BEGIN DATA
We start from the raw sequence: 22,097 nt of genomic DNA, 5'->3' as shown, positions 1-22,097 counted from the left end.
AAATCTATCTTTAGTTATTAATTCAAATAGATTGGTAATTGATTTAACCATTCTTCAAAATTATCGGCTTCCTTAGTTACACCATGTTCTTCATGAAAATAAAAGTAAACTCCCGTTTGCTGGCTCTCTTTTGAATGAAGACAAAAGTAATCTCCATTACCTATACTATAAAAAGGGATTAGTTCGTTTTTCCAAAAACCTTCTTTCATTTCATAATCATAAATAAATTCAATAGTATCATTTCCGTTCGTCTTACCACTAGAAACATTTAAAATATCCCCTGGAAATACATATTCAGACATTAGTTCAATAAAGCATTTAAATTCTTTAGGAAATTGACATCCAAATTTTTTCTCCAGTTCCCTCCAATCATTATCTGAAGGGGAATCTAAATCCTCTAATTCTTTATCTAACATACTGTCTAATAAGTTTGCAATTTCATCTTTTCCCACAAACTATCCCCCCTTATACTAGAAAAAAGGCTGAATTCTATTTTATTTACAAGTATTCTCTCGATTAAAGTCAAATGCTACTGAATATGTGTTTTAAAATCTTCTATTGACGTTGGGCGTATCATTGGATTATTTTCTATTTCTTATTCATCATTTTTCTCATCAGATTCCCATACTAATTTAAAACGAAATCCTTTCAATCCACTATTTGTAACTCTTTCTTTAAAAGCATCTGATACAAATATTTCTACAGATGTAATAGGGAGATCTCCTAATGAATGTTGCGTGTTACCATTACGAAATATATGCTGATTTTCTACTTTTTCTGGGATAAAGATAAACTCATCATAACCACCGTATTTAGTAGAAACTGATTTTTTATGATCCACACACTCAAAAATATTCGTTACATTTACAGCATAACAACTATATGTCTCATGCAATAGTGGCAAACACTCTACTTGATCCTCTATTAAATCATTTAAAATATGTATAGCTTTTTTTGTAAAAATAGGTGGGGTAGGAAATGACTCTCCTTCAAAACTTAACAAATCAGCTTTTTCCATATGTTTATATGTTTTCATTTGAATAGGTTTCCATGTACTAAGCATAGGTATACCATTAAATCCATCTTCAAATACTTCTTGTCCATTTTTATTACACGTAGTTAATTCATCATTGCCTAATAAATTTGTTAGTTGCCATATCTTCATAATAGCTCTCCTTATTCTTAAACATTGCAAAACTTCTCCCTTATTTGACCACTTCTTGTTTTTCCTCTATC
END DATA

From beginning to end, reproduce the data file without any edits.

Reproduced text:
We start from the raw sequence: 22,097 nt of genomic DNA, 5'->3' as shown, positions 1-22,097 counted from the left end.
AAATCTATCTTTAGTTATTAATTCAAATAGATTGGTAATTGATTTAACCATTCTTCAAAATTATCGGCTTCCTTAGTTACACCATGTTCTTCATGAAAATAAAAGTAAACTCCCGTTTGCTGGCTCTCTTTTGAATGAAGACAAAAGTAATCTCCATTACCTATACTATAAAAAGGGATTAGTTCGTTTTTCCAAAAACCTTCTTTCATTTCATAATCATAAATAAATTCAATAGTATCATTTCCGTTCGTCTTACCACTAGAAACATTTAAAATATCCCCTGGAAATACATATTCAGACATTAGTTCAATAAAGCATTTAAATTCTTTAGGAAATTGACATCCAAATTTTTTCTCCAGTTCCCTCCAATCATTATCTGAAGGGGAATCTAAATCCTCTAATTCTTTATCTAACATACTGTCTAATAAGTTTGCAATTTCATCTTTTCCCACAAACTATCCCCCCTTATACTAGAAAAAAGGCTGAATTCTATTTTATTTACAAGTATTCTCTCGATTAAAGTCAAATGCTACTGAATATGTGTTTTAAAATCTTCTATTGACGTTGGGCGTATCATTGGATTATTTTCTATTTCTTATTCATCATTTTTCTCATCAGATTCCCATACTAATTTAAAACGAAATCCTTTCAATCCACTATTTGTAACTCTTTCTTTAAAAGCATCTGATACAAATATTTCTACAGATGTAATAGGGAGATCTCCTAATGAATGTTGCGTGTTACCATTACGAAATATATGCTGATTTTCTACTTTTTCTGGGATAAAGATAAACTCATCATAACCACCGTATTTAGTAGAAACTGATTTTTTATGATCCACACACTCAAAAATATTCGTTACATTTACAGCATAACAACTATATGTCTCATGCAATAGTGGCAAACACTCTACTTGATCCTCTATTAAATCATTTAAAATATGTATAGCTTTTTTTGTAAAAATAGGTGGGGTAGGAAATGACTCTCCTTCAAAACTTAACAAATCAGCTTTTTCCATATGTTTATATGTTTTCATTTGAATAGGTTTCCATGTACTAAGCATAGGTATACCATTAAATCCATCTTCAAATACTTCTTGTCCATTTTTATTACACGTAGTTAATTCATCATTGCCTAATAAATTTGTTAGTTGCCATATCTTCATAATAGCTCTCCTTATTCTTAAACATTGCAAAACTTCTCCCTTATTTGACCACTTCTTGTTTTTCCTCTATC